Freedom in photography
When we first started doing photographs it was the excitement of learning something new, mastering a creative skill, while also playing with the latest technology. As time went by and we became familiar with the process, camera and gear, you seem to always want more.
The next step once you’ve “mastered” something is to seek recognition. Whether recognition comes from a circle of friends, a community or online media channels, approval is what we seek to, in order to convince ourselves that our work is good and has a voice. So you start posting your photos to Instagram, 500px or Facebook (or even contests for that matter) in hope that they get noticed.
But, in a world where everybody makes images and millions of people uploading quality work on Instagram every day, the chances that someone will notice you are very slim.
But then, the question is, why do we seek recognition? Why do we keep forgetting the reason for which we started to make photographs in the first place and we get caught up in the trap of getting approval from others? Is it because of the way we were raised (punishment and reward education) or maybe because of what we see around us (competition environment)?
When further thinking about this, you reach to the conclusion that it is a little bit of both. I can’t forget my mother telling me, each time I am doing something with passion, let’s say running: if you run each day, go and compete on a marathon, do something “meaningful” with this hobby. Same with photography: if you spend so much time and money taking photographs, why don’t you do an exposition, a workshop, YouTube video or compete in a contest.
This sense of competition ruins everything around us and takes away the freedom of doing something just because you love it and not because of instant recognition. The satisfaction of doing things for yourself, for the experience, because it makes you a better human being is so far from the culture we live in, that seems impossible to believe and achieve.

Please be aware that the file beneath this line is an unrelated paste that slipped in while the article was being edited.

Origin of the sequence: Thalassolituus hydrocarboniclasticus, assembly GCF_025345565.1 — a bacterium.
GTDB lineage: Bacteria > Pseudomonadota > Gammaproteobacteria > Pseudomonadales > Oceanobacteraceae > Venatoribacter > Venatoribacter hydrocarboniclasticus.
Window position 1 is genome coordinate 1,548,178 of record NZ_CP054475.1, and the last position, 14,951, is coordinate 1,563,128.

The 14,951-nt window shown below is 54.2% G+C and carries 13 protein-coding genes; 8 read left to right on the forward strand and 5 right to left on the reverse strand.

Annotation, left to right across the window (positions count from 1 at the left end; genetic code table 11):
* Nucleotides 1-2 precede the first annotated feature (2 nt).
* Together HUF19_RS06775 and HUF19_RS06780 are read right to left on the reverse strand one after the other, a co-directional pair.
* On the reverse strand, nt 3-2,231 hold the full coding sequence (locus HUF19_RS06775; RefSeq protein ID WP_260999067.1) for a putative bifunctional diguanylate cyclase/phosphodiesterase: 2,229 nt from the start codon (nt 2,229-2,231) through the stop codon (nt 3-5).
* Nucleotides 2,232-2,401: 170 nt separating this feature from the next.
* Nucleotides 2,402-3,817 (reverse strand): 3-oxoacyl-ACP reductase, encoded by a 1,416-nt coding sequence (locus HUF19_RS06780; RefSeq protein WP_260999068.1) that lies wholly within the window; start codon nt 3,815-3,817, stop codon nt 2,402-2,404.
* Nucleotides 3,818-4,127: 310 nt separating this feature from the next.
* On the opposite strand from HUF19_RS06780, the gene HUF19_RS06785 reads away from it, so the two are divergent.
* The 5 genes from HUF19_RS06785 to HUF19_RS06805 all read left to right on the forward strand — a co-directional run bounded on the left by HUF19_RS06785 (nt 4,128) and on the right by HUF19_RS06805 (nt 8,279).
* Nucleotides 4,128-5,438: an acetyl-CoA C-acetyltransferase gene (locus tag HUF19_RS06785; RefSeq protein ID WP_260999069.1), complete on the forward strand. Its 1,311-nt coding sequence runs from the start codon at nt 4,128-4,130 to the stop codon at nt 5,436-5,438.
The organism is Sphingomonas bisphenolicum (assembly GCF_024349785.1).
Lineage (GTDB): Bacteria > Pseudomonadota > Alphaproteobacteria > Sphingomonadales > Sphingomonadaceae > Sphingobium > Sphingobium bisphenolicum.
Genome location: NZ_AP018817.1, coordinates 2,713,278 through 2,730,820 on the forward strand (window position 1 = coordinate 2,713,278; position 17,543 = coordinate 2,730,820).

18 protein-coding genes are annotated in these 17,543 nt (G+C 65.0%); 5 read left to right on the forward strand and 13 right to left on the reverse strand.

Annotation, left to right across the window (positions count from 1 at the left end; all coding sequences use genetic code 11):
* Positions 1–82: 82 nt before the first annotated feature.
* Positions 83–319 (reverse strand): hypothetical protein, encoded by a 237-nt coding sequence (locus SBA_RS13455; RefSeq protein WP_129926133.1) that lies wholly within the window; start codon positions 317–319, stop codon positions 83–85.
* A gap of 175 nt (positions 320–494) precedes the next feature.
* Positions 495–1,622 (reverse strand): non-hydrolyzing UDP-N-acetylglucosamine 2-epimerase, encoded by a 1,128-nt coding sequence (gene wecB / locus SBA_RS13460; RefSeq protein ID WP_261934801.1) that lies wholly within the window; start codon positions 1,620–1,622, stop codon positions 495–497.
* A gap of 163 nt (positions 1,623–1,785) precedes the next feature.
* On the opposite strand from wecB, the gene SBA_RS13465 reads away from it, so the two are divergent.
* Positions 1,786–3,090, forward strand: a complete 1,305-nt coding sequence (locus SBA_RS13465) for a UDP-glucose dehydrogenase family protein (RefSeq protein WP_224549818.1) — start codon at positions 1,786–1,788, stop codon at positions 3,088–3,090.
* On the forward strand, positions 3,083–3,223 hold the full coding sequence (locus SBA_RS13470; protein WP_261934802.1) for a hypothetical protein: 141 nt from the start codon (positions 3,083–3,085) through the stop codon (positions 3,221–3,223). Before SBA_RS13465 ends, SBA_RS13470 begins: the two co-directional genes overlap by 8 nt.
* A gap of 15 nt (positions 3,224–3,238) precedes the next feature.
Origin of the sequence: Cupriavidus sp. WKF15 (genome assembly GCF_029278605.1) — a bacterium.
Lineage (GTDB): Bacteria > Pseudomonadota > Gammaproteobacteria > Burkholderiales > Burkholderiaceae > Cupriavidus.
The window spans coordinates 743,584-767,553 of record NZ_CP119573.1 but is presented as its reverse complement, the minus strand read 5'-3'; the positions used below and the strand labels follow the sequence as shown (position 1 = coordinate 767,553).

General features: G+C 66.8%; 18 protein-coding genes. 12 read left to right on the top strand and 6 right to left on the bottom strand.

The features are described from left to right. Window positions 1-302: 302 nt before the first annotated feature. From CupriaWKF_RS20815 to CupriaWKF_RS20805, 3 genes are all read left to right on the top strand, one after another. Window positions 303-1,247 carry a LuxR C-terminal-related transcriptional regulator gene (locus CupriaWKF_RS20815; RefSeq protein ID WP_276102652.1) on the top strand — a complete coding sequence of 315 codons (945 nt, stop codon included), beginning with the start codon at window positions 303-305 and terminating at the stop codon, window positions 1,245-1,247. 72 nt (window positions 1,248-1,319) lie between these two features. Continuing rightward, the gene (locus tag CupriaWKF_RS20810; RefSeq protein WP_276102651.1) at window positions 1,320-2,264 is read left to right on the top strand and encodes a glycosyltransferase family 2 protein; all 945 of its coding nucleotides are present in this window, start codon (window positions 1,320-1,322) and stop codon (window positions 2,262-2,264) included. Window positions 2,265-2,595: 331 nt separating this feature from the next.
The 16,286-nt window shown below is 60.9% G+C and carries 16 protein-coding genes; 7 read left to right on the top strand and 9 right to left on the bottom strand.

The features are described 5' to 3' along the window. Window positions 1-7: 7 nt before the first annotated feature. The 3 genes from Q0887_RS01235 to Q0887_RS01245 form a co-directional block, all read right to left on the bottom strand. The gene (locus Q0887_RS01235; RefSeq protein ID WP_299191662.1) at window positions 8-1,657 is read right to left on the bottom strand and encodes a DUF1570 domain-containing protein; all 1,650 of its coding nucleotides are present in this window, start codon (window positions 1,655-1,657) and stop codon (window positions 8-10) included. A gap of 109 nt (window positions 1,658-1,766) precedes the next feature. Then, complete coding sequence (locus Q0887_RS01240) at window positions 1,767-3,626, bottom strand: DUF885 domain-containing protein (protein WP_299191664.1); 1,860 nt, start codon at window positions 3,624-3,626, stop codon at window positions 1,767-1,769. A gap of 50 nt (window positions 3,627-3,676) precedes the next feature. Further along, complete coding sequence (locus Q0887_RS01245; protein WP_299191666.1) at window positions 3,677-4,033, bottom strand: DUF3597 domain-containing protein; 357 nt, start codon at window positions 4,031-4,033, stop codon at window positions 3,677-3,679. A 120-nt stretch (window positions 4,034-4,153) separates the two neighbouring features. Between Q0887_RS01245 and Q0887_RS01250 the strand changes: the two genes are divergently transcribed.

Although it might be nice to have an exposition, to share your work with a community, the purpose of doing the work should not be to please other people. We still struggle with this ourselves when we look at our art but the first step from our point of view is to ask yourself the question “Why I am doing photographs?”. Coming back to this question over and over again is enough to get to the truth of why you put the work and effort in the first place and can help you reach the freedom of creating art for no one else than yourself.
We often receive the question, “did you ever make any money from the photographs you are doing?”. Our answer is always no. Not only we haven’t made any money from photography but we spent a lot in gear, photography trips, prints and we learned to not be frustrated by this at all.
We do images because we love the process, we love being outside capturing nature or documenting people and places and we do this for our own satisfaction. We keep our website updated and we revise our portfolio constantly to reflect our recent work, we don’t participate in contests and we post on Instagram once a week, but we don’t do the work to be shown to others, we chose the freedom to do photography for ourselves.
This is just food for thought for all of us. In the era of instant gratification, do you choose the freedom or the recognition?